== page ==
A chance spotting of a pied currawong nest at a Brisbane shopping centre suggests the species is adjusting to urban life, potentially threatening other birds.
University of Queensland ecologist Graham Fulton spied the crafty currawongs while walking through the underground carpark of the Aspley Hypermarket.
“My four-year-old daughter Grace pointed to the birds and asked what a currawong was doing in there,” Mr Fulton said.
“As soon as I looked up, I realised that Grace really knew her birds.”
Mr Fulton, a PhD student with the School of Biological Sciences, said the discovery of two adult pied currawongs and three nestlings in the underground pipework was a surprise.
“These birds nest naturally in tree branches up to 20 metres above the ground, and, as far as we knew, definitely not in caves.
“But at this site I found evidence that they’ve been doing this for at least the last three years.”
Mr Fulton said the pied currawong (Strepera graculina) is the most important nest predator in Australia and a new fondness for urban nesting may increase its already significantly impact on other bird species.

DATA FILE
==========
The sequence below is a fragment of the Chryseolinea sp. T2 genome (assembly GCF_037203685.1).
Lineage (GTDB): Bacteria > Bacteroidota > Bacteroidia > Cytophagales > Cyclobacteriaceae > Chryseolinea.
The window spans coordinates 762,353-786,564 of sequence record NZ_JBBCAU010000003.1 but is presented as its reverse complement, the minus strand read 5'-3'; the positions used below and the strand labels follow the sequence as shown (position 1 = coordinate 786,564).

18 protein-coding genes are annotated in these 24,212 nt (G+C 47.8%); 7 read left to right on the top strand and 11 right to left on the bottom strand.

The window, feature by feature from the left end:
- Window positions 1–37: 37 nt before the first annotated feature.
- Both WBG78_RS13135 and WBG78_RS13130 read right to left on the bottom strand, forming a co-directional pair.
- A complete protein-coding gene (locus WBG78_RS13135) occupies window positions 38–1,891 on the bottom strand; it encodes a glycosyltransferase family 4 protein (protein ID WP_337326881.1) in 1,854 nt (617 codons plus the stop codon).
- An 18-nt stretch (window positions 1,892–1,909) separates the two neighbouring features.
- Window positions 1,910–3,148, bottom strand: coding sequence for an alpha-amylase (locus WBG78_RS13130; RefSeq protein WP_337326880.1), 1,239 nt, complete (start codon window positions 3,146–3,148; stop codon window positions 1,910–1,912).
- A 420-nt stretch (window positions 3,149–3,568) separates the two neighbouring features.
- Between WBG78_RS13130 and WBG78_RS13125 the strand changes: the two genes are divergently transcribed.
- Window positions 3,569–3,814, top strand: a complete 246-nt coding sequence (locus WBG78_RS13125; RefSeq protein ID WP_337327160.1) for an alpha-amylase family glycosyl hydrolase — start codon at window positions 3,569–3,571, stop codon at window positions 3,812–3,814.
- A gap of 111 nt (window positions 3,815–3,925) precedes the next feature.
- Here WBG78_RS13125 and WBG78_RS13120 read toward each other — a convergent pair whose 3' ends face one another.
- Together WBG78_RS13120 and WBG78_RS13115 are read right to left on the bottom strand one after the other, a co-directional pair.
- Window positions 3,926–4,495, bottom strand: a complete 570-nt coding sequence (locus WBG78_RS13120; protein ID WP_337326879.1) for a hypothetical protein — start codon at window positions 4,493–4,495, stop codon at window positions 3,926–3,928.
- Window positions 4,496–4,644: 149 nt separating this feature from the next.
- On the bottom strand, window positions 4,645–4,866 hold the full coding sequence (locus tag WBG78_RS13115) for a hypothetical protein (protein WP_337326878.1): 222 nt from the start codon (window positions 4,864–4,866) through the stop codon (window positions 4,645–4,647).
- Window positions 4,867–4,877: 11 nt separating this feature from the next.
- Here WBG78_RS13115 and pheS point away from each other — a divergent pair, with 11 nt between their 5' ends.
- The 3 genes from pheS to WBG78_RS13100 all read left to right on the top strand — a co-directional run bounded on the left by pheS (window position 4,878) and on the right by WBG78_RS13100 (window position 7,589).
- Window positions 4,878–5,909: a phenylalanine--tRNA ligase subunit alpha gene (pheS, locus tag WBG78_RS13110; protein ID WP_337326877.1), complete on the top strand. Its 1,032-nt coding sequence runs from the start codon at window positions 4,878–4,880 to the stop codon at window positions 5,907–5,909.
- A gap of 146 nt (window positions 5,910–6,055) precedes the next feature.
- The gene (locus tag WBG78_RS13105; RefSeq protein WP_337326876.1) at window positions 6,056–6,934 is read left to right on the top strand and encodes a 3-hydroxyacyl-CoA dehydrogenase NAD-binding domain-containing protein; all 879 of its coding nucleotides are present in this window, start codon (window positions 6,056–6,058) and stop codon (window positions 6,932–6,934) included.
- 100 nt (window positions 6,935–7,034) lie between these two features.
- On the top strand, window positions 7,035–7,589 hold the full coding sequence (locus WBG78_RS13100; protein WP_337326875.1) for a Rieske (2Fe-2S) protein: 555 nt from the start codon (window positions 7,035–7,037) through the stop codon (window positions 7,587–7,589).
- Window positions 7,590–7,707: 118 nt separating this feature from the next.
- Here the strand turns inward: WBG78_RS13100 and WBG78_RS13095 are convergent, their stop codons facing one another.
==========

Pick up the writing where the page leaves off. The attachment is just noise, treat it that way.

“The pied currawong is very aggressive and eats 40 broods of other birds straight out of the nest to raise one of its own, that’s 40 nests-worth of eggs and young birds,” he said.
“If it continues to show this flexibility in its choice of nest sites, its numbers will only increase in our cities and suburbs, potentially boosting its negative impact on nearby species.
“It would be interesting to see whether the offspring from these nests mimic this behaviour” he said.
“If so, we could be looking at a worrying long-term shift, and an increasing threat to other bird species.”
This sighting of the bird is described and discussed in the most recent publication of Australian Field Ornithology (DOI: 10.20938/afo35091092).